Thursday, February 17, 2011
The fight for the Dukla pass on the border between Slovakia and Poland was a major battle of the Eastern Front in the Second World War. German resistance was stonger than anticipated, and the advance of the Russian and Czechoslovak forces was held up for many months with over 70,000 casualties on both sides. Following the end of the war and the establishment of a communist government in Czechoslovakia in 1948, it was decided that the liberation of the country by the Red Army should be commemorated with the greatest possible fanfare. Cities and towns across the country erected statues and monuments to the Russian liberators, usually inscribed with the date that the settlement was freed from German forces. The Dukla pass was particularly important as the spearhead of the advance into Czechoslovak territory, and hence an enormous monument was erected there to honour the bravery of both Russian and Czechoslovak troops. A valley near the pass which saw intense fighting during the conflict became known as the "valley of death", and many abandoned military vehicles and tanks remained there following the battle. Many Russian tanks in the valley were restored to their original condition and then returned to the position where they had been found in the valley, some sitting frozen in the middle of advancing through a farmer's cornfield, others appearing to emerge from the forest to press the German defenses. Around a dozen Russian tanks remain spread through the fields and forests in the region today as memorials to the Russian liberators. At the peak of the Dukla pass on the Slovak-Polish border sits a lookout tower intended to allow visitors to view the full extent of the battlefield area. The nearby town of Svidník was almost totally destroyed in the battle, and today another large war memorial to the Soviet troops is a dominant feature of the town's layout.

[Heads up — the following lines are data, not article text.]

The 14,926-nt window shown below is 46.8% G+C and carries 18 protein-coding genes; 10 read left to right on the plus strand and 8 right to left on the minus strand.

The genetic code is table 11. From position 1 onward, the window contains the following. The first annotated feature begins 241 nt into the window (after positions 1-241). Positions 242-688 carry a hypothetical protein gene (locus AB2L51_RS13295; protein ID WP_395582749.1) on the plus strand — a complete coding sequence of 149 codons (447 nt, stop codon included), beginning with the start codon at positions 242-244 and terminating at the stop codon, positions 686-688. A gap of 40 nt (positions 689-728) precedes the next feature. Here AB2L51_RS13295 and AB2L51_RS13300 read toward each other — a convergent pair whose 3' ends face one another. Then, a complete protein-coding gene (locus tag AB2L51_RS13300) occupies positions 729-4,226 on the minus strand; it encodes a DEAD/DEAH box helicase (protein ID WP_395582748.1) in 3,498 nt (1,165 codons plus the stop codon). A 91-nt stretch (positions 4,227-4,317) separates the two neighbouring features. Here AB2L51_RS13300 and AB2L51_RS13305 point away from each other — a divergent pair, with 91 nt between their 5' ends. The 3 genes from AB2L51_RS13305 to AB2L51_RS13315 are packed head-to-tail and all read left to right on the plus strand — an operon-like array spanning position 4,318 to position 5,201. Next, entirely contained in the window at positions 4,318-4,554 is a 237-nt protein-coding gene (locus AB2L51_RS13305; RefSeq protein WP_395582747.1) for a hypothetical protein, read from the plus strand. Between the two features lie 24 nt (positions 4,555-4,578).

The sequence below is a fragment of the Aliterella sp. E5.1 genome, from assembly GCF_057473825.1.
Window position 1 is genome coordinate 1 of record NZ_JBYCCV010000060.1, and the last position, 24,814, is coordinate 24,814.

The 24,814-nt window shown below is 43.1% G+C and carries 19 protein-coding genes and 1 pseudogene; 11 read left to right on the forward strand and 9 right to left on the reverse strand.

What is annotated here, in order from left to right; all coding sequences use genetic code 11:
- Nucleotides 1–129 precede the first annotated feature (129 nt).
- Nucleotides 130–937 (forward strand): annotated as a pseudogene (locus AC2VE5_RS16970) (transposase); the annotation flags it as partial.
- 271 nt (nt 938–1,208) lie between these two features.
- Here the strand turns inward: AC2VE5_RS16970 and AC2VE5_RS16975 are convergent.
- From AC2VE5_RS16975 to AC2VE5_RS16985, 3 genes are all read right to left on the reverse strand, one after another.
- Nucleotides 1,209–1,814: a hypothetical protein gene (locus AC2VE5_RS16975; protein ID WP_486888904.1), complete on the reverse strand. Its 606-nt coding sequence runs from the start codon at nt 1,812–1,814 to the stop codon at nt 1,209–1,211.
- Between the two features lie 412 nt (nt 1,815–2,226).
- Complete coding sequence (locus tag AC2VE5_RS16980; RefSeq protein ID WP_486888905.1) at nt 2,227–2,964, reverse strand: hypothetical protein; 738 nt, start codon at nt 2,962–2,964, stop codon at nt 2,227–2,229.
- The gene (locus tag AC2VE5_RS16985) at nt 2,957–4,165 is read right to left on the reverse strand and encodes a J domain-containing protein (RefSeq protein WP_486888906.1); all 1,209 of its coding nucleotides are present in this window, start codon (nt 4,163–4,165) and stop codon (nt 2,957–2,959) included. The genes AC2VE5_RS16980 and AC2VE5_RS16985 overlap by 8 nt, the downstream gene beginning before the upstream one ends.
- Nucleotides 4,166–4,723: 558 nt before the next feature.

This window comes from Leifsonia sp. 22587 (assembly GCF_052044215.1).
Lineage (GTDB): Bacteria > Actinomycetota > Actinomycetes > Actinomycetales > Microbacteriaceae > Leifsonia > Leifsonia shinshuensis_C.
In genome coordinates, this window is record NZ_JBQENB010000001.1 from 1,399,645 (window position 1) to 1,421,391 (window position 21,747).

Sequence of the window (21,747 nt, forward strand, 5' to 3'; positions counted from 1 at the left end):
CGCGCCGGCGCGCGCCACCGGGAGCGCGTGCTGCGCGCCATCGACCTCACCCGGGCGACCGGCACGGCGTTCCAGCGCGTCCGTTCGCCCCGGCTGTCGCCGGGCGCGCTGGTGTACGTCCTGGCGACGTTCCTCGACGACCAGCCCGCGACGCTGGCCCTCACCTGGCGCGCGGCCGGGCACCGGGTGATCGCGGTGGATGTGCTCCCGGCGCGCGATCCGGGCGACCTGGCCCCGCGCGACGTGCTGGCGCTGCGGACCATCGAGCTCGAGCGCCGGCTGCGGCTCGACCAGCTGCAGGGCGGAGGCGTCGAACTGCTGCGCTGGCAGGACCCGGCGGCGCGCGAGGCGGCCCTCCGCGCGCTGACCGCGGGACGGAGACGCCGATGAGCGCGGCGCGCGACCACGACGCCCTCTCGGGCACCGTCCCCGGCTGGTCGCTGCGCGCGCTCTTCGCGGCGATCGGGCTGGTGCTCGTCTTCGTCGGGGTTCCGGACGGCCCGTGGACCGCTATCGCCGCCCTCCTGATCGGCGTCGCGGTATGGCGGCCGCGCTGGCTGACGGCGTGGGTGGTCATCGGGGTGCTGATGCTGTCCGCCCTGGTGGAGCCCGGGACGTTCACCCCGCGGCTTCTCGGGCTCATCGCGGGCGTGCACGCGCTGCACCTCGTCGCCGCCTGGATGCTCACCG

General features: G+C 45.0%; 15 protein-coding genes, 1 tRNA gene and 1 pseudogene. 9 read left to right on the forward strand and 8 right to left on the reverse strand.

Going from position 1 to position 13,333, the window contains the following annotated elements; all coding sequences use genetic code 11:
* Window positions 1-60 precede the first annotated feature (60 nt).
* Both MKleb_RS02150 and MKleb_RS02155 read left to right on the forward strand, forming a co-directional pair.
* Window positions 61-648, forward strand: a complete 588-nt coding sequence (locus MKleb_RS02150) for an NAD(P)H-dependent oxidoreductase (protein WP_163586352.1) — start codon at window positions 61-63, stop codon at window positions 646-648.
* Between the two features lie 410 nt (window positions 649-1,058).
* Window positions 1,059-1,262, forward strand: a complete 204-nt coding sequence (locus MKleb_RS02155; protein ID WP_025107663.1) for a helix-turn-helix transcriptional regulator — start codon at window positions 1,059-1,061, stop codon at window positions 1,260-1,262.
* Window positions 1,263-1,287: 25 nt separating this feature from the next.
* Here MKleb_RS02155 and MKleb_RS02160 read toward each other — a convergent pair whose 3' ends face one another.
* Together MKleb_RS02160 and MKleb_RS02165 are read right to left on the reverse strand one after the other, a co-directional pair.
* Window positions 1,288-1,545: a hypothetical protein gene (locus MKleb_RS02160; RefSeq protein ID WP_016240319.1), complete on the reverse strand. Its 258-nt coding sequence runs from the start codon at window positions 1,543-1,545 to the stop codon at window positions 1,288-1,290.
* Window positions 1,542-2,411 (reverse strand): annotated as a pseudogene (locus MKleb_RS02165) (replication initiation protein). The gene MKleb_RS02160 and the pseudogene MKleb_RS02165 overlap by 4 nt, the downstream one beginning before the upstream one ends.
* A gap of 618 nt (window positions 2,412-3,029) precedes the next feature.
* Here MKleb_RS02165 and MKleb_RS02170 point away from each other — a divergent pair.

The Dukla pass is easily reached by one of several daily buses to and from Svidník; Svidník is most easily reached by bus connection from Prešov or Bardejov. In Svidník, the Hotel Rubin is an inexpensive and reasonably comfortable place to stay.